(Editor: Every so often our consultants have an in-depth in-house email conversation on things that interest us. These conversations are often informative and entertaining, so I’ve been tidying them up and posting them to our blog. This session focuses on emerging design trends resulting, in part, from the higher resolution of new mobile devices.)
Check out this article from Daring Fireball on The Trend Against Skeuomorphic Textures and Effects in User Interface Design
“If you want to see the future of software UI design, look to the history of print design.”
Works for me, since everything I design on my own is as flat as South Park…but what do real designers (and those with opinions about design) think about this?
I thought it was an interesting point that many digital design tropes exist to cover up mediocre screen resolution. With displays approaching equivalence with paper we can now look back to centuries worth of print design for inspiration.
The flat look is based on Microsoft’s current and future design language called Metro.
This style was influenced by public transportation signs, which puts more emphasis on typography and it’s visual hierarchy. This style has been gaining popularity for the past few years. It leans away from the hard gradient look and works great for application interfaces.
Agreed – the flat design lends to clear and easy to read typography and iconography making a clean and simplified user experience. Ultimately getting the design out of the way so the user is dependent on gestures. Gizmodo also recently released this article http://gizmodo.com/5974821/13-design-trends-for-2013 which also mentions flat design, but also puts an emphasis on fewer buttons, responsive and larger search inputs.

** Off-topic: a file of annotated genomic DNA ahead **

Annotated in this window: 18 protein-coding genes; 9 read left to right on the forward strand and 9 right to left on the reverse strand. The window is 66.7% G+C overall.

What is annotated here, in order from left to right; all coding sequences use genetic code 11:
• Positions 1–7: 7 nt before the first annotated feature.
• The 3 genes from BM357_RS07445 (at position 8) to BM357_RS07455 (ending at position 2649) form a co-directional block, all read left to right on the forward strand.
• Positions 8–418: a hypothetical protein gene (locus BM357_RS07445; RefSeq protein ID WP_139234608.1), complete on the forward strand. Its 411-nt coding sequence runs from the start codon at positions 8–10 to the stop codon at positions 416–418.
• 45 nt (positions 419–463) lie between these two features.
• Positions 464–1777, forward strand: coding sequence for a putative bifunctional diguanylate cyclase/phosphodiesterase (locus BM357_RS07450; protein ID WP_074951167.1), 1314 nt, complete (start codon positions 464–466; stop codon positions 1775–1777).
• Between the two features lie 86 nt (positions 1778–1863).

I like the flat look overall. In the right hands, the result can be a beautiful design that doesn’t get in the way of the fun/work/content.
And know for some pedantry:
I think the concept that Gruber is describing is an uncanny valley of things. As displays get better, overly skeuomorphic design elements need to increase their fidelity to the artifacts they emulate. But the closer they get, the more fake they look, until they cross the valley and look real (current technology can’t do that).
I suggest that the shift away from skeuomorphic elements in UI is due to the drive to natural user interfaces (NUI). NUI removes the need for the abstraction and metaphor seen in GUI. The user is expected, and expects, to directly manipulate the elements presented in the interface. This leads to less need–and less desire–for additional elements to frame the functional elements and content in such software. As Amber mentioned, gesture-based interactions often require fewer affordances to accomplish interactions.
But we still cling to some skeuomorphs when we need them. As the Daring Fireball piece pointed out, Letterpress uses drop shadows to help aid understanding of the state of a letter tile. And the app has “buttons” in the user interface. These are still skeuomorphs, designed with the current fashion for flat elements.
I am wary of an equivalence with designing for paper, though. The rationale for the inclusion of skeuomorphs is not entirely arbitrary. Outside of over-ornamentation, skeuomorphs are a consequence of metaphor-driven graphical user interface concepts. Windows and other GUIs adopted skeuomorphs for file and folder organization to make clear the relationship of containment in a way that fit the metaphor of a user’s desktop. The visual equivalences provided an effective anchor for instructing the user on a feature of the system.
Paper design has rarely ever needed to include such elements. The flat, non-interactive aspect of paper did not require an intimation of behavior. Paper is the thing itself. And it would be wrong to imply that paper-based design has ever lacked excessive ornamentation or overwrought design.